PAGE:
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Non-Celiac Wheat Sensitivity May Be an Allergy

Last Updated: November 08, 2013.

 

Clinical, laboratory, and histological characteristics of NCWS appear like a food sensitivity

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Non-celiac wheat sensitivity may be a non-immunoglobulin E-mediated food allergy, according to a review published online Nov. 5 in the American Journal of Gastroenterology.

FRIDAY, Nov. 8 (HealthDay News) -- Non-celiac wheat sensitivity (NCWS) may be a non-immunoglobulin E-mediated food allergy, according to a review published online Nov. 5 in the American Journal of Gastroenterology.

Antonio Carroccio, M.D., from the University of Palermo in Italy, and colleagues reviewed both the literature and data collected from 276 patients diagnosed with NCWS during a double-blind placebo-controlled wheat challenge. The role of serum immunoglobulin G antibodies and the basophil activation assay in food allergy, as well as histology findings in the food allergy diagnosis, were reviewed.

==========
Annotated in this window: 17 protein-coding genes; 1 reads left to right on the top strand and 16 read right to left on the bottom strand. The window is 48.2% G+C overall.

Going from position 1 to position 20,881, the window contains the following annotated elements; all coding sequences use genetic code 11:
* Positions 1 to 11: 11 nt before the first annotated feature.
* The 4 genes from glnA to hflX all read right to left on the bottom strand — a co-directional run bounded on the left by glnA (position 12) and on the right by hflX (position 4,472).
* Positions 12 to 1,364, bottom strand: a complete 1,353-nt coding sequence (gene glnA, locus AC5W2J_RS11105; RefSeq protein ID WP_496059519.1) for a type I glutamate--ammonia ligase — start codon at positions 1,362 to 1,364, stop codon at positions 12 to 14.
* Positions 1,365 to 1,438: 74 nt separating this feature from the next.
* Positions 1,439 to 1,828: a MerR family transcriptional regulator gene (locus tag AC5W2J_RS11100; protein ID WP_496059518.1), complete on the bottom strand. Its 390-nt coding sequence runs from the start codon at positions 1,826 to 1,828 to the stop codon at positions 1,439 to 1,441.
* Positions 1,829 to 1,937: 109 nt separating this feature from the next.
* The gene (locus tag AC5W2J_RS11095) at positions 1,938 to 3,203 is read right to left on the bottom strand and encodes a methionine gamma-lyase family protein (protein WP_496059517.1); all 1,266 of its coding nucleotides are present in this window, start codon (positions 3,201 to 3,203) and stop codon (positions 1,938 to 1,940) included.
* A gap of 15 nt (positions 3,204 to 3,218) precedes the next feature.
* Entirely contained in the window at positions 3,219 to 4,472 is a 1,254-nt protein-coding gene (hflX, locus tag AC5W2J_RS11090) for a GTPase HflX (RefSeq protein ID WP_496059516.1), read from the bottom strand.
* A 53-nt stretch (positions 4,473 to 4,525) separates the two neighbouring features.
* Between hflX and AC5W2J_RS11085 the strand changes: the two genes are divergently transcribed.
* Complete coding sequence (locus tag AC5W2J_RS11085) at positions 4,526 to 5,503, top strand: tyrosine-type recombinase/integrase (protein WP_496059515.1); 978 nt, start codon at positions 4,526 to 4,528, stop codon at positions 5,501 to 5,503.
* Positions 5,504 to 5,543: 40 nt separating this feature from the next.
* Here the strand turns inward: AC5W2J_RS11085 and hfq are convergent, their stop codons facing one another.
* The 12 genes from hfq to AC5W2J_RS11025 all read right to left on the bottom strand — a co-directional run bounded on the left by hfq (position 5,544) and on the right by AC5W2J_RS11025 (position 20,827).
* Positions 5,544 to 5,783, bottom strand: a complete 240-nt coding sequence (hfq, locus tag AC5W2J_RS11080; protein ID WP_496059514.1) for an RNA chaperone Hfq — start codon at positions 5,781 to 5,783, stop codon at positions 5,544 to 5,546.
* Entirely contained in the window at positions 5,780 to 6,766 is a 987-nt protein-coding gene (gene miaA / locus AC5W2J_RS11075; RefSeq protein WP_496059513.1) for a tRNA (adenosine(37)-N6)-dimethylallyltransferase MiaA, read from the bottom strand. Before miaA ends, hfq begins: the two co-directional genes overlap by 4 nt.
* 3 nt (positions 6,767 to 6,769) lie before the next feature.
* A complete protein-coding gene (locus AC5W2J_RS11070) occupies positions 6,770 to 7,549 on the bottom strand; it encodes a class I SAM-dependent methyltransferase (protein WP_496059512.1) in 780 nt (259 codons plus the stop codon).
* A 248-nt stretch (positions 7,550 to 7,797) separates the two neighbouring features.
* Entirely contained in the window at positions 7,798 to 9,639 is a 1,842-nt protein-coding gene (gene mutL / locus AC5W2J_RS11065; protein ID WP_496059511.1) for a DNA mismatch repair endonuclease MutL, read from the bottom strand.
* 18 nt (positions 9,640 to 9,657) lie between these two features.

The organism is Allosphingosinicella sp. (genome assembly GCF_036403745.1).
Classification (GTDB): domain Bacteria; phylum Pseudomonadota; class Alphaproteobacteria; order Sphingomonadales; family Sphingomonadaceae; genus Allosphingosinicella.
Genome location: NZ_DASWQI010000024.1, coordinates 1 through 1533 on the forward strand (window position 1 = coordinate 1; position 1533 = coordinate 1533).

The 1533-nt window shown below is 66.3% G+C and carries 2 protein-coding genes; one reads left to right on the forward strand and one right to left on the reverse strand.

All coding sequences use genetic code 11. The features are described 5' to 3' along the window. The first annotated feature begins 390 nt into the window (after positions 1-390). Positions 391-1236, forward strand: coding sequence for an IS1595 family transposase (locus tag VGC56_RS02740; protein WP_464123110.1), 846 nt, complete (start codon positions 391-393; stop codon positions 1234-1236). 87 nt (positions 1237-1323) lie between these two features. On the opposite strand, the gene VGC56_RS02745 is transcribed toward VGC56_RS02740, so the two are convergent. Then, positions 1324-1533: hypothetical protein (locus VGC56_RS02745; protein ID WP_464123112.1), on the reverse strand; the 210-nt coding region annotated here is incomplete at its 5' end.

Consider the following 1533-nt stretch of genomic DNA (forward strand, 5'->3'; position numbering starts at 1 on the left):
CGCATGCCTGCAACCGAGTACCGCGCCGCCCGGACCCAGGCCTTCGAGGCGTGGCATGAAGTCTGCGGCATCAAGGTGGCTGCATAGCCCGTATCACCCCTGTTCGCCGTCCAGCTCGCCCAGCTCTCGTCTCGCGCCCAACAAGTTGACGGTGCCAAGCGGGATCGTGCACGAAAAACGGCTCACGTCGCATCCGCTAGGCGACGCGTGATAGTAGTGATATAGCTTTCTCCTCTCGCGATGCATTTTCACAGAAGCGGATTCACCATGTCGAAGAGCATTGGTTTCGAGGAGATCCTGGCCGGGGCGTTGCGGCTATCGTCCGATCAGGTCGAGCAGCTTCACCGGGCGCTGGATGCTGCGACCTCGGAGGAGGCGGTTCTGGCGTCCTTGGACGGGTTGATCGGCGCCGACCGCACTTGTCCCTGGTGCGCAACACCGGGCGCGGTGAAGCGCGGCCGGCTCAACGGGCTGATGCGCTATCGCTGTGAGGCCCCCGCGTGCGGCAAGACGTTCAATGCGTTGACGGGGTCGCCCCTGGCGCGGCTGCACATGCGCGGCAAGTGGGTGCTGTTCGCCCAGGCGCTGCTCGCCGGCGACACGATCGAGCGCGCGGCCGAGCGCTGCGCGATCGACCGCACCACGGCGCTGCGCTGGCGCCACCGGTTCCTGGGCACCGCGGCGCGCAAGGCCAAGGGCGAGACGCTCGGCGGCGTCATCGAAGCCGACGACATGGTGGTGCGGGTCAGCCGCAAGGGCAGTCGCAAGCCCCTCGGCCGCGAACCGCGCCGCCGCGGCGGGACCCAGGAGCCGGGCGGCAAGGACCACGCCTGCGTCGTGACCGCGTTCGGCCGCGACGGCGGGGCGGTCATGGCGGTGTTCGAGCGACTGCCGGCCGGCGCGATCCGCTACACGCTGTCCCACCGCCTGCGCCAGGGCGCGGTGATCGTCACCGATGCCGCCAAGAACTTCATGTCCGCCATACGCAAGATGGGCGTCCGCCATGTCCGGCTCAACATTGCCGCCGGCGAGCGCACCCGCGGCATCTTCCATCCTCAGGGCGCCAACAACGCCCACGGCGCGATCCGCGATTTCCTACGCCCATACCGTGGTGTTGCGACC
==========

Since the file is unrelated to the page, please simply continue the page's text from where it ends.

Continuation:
When comparing patients with irritable bowel syndrome (IBS) not due to NCWS and patients suffering from NCWS and IBS, the researchers found that NCWS was significantly associated with a personal history of food allergy in the pediatric age (P = 0.01), coexistent atopic diseases (P = 0.0001), positive serum anti-gliadin (P = 0.0001) and anti-betalactoglobulin (P = 0.001) antibodies, positive cytofluorimetric assay revealing in-vitro basophil activation by food antigens (P = 0.0001), and a presence of eosinophils in the intestinal mucosa biopsies (P = 0.0001).

"NCWS can now be considered the cause of gastrointestinal symptoms, which overlap those commonly attributed to functional disorders," Carroccio said in a statement. "However, many doubts remain and it must be underlined that we must utilize the double-blind placebo-controlled challenge method to confirm the suspicion of NCWS and then study the pathogenesis of that specific clinical manifestation. A confident NCWS diagnosis must exclude a placebo effect."

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